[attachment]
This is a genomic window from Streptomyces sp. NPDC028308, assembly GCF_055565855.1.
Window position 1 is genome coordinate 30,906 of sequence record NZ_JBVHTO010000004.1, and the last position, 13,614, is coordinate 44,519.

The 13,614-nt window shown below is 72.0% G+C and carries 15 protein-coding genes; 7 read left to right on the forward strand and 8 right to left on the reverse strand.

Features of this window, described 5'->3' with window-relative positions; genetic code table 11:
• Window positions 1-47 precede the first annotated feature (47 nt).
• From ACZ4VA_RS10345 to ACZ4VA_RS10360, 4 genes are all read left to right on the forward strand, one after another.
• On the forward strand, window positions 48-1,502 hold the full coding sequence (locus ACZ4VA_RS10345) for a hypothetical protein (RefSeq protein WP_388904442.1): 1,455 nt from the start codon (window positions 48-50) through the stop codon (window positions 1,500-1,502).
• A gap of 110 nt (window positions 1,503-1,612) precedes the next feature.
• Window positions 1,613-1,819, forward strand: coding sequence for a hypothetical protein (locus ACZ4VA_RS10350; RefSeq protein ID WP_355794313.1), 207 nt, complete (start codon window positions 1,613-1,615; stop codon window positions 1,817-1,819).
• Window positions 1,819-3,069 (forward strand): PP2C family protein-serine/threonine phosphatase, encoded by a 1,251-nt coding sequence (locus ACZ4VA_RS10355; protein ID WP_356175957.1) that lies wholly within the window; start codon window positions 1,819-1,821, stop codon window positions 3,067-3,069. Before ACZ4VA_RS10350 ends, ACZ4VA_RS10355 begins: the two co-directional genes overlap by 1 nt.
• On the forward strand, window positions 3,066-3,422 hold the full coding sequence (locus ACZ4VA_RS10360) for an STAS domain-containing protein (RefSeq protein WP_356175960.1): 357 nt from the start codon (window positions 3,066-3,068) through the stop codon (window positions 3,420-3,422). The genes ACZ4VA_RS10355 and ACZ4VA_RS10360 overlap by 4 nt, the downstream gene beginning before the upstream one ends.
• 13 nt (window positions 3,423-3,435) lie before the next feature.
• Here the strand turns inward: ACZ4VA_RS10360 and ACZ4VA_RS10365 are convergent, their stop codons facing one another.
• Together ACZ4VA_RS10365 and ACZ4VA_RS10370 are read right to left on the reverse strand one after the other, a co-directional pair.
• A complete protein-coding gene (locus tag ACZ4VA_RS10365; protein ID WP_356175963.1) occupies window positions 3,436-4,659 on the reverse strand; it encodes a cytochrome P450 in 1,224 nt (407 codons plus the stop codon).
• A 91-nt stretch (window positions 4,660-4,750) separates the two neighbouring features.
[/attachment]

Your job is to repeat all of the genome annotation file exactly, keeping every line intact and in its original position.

This is a genomic window from Streptomyces sp. NPDC028308, assembly GCF_055565855.1.
Window position 1 is genome coordinate 30,906 of sequence record NZ_JBVHTO010000004.1, and the last position, 13,614, is coordinate 44,519.

The 13,614-nt window shown below is 72.0% G+C and carries 15 protein-coding genes; 7 read left to right on the forward strand and 8 right to left on the reverse strand.

Features of this window, described 5'->3' with window-relative positions; genetic code table 11:
• Window positions 1-47 precede the first annotated feature (47 nt).
• From ACZ4VA_RS10345 to ACZ4VA_RS10360, 4 genes are all read left to right on the forward strand, one after another.
• On the forward strand, window positions 48-1,502 hold the full coding sequence (locus ACZ4VA_RS10345) for a hypothetical protein (RefSeq protein WP_388904442.1): 1,455 nt from the start codon (window positions 48-50) through the stop codon (window positions 1,500-1,502).
• A gap of 110 nt (window positions 1,503-1,612) precedes the next feature.
• Window positions 1,613-1,819, forward strand: coding sequence for a hypothetical protein (locus ACZ4VA_RS10350; RefSeq protein ID WP_355794313.1), 207 nt, complete (start codon window positions 1,613-1,615; stop codon window positions 1,817-1,819).
• Window positions 1,819-3,069 (forward strand): PP2C family protein-serine/threonine phosphatase, encoded by a 1,251-nt coding sequence (locus ACZ4VA_RS10355; protein ID WP_356175957.1) that lies wholly within the window; start codon window positions 1,819-1,821, stop codon window positions 3,067-3,069. Before ACZ4VA_RS10350 ends, ACZ4VA_RS10355 begins: the two co-directional genes overlap by 1 nt.
• On the forward strand, window positions 3,066-3,422 hold the full coding sequence (locus ACZ4VA_RS10360) for an STAS domain-containing protein (RefSeq protein WP_356175960.1): 357 nt from the start codon (window positions 3,066-3,068) through the stop codon (window positions 3,420-3,422). The genes ACZ4VA_RS10355 and ACZ4VA_RS10360 overlap by 4 nt, the downstream gene beginning before the upstream one ends.
• 13 nt (window positions 3,423-3,435) lie before the next feature.
• Here the strand turns inward: ACZ4VA_RS10360 and ACZ4VA_RS10365 are convergent, their stop codons facing one another.
• Together ACZ4VA_RS10365 and ACZ4VA_RS10370 are read right to left on the reverse strand one after the other, a co-directional pair.
• A complete protein-coding gene (locus tag ACZ4VA_RS10365; protein ID WP_356175963.1) occupies window positions 3,436-4,659 on the reverse strand; it encodes a cytochrome P450 in 1,224 nt (407 codons plus the stop codon).
• A 91-nt stretch (window positions 4,660-4,750) separates the two neighbouring features.